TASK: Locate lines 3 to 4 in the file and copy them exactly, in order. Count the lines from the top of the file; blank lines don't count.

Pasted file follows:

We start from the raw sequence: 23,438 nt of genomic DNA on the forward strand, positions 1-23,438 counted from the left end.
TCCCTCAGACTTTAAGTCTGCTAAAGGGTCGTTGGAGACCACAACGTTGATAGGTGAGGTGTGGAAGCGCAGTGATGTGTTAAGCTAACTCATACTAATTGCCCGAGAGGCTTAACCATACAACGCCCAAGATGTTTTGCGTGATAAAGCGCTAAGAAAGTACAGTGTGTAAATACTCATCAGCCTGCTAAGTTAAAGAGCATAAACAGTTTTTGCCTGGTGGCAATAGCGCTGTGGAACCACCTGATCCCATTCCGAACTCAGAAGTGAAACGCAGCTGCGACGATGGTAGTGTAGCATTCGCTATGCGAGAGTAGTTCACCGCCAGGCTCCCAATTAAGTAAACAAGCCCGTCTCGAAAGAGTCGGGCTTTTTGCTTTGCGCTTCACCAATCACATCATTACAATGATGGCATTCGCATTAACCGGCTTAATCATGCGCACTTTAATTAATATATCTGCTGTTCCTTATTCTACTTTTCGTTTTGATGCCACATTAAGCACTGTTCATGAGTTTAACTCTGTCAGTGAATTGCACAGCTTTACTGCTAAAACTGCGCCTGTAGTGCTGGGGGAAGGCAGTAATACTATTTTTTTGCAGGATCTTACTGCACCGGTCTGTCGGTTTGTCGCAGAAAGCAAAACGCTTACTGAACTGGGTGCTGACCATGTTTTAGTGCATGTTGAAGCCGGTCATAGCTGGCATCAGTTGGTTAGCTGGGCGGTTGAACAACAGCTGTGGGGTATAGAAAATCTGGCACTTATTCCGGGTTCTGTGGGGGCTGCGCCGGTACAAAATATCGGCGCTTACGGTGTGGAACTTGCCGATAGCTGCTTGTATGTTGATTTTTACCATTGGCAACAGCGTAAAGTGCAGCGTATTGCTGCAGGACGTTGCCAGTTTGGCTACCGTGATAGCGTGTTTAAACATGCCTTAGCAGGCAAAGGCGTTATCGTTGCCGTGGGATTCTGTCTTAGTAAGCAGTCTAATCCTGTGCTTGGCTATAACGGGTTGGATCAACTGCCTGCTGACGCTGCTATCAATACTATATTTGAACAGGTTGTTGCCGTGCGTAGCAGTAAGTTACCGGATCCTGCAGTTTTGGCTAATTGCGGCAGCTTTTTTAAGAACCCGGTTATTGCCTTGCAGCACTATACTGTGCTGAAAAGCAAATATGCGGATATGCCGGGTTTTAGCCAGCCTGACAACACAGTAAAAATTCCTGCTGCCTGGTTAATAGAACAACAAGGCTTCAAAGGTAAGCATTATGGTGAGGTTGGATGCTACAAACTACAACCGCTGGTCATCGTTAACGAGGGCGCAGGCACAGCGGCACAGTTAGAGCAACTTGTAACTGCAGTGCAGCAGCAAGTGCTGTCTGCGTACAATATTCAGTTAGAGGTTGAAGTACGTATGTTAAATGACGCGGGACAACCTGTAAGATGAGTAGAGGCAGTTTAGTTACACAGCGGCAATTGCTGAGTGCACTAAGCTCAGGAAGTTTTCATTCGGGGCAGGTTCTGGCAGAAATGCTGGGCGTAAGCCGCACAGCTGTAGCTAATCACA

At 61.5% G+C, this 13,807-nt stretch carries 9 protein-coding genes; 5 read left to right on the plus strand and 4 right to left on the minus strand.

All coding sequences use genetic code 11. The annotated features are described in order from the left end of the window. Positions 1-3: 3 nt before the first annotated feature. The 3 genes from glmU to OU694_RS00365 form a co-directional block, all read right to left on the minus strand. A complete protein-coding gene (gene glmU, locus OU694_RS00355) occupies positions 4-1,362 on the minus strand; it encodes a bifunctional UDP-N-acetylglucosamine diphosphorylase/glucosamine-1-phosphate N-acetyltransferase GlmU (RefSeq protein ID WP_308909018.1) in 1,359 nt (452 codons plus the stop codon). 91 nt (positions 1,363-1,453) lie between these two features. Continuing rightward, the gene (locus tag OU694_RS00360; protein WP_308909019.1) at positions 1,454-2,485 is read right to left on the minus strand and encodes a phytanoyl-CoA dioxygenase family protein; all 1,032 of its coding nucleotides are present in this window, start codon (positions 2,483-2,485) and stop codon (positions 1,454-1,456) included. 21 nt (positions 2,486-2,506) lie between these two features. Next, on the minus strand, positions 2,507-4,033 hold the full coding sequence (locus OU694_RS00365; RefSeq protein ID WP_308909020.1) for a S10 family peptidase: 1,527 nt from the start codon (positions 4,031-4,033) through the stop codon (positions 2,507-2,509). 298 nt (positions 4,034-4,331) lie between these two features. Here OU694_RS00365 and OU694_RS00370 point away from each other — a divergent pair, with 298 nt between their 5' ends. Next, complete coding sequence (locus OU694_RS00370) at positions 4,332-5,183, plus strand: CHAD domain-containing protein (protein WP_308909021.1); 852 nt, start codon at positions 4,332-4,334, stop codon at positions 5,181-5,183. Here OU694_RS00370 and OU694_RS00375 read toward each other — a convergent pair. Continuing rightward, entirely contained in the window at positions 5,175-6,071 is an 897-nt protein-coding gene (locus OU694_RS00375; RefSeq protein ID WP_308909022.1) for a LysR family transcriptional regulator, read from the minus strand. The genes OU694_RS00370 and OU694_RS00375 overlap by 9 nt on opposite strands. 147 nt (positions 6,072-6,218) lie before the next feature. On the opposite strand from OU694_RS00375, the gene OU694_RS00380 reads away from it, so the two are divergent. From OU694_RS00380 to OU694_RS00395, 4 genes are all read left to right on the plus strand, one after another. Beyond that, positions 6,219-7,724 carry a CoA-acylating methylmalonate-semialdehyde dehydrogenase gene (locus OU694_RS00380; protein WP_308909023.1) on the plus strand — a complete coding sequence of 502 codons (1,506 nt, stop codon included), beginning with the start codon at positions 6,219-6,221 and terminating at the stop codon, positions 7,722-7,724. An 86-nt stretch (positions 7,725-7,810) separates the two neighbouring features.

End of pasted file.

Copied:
At 61.5% G+C, this 13,807-nt stretch carries 9 protein-coding genes; 5 read left to right on the plus strand and 4 right to left on the minus strand.

All coding sequences use genetic code 11. The annotated features are described in order from the left end of the window. Positions 1-3: 3 nt before the first annotated feature. The 3 genes from glmU to OU694_RS00365 form a co-directional block, all read right to left on the minus strand. A complete protein-coding gene (gene glmU, locus OU694_RS00355) occupies positions 4-1,362 on the minus strand; it encodes a bifunctional UDP-N-acetylglucosamine diphosphorylase/glucosamine-1-phosphate N-acetyltransferase GlmU (RefSeq protein ID WP_308909018.1) in 1,359 nt (452 codons plus the stop codon). 91 nt (positions 1,363-1,453) lie between these two features. Continuing rightward, the gene (locus tag OU694_RS00360; protein WP_308909019.1) at positions 1,454-2,485 is read right to left on the minus strand and encodes a phytanoyl-CoA dioxygenase family protein; all 1,032 of its coding nucleotides are present in this window, start codon (positions 2,483-2,485) and stop codon (positions 1,454-1,456) included. 21 nt (positions 2,486-2,506) lie between these two features. Next, on the minus strand, positions 2,507-4,033 hold the full coding sequence (locus OU694_RS00365; RefSeq protein ID WP_308909020.1) for a S10 family peptidase: 1,527 nt from the start codon (positions 4,031-4,033) through the stop codon (positions 2,507-2,509). 298 nt (positions 4,034-4,331) lie between these two features. Here OU694_RS00365 and OU694_RS00370 point away from each other — a divergent pair, with 298 nt between their 5' ends. Next, complete coding sequence (locus OU694_RS00370) at positions 4,332-5,183, plus strand: CHAD domain-containing protein (protein WP_308909021.1); 852 nt, start codon at positions 4,332-4,334, stop codon at positions 5,181-5,183. Here OU694_RS00370 and OU694_RS00375 read toward each other — a convergent pair. Continuing rightward, entirely contained in the window at positions 5,175-6,071 is an 897-nt protein-coding gene (locus OU694_RS00375; RefSeq protein ID WP_308909022.1) for a LysR family transcriptional regulator, read from the minus strand. The genes OU694_RS00370 and OU694_RS00375 overlap by 9 nt on opposite strands. 147 nt (positions 6,072-6,218) lie before the next feature. On the opposite strand from OU694_RS00375, the gene OU694_RS00380 reads away from it, so the two are divergent. From OU694_RS00380 to OU694_RS00395, 4 genes are all read left to right on the plus strand, one after another. Beyond that, positions 6,219-7,724 carry a CoA-acylating methylmalonate-semialdehyde dehydrogenase gene (locus OU694_RS00380; protein WP_308909023.1) on the plus strand — a complete coding sequence of 502 codons (1,506 nt, stop codon included), beginning with the start codon at positions 6,219-6,221 and terminating at the stop codon, positions 7,722-7,724. An 86-nt stretch (positions 7,725-7,810) separates the two neighbouring features.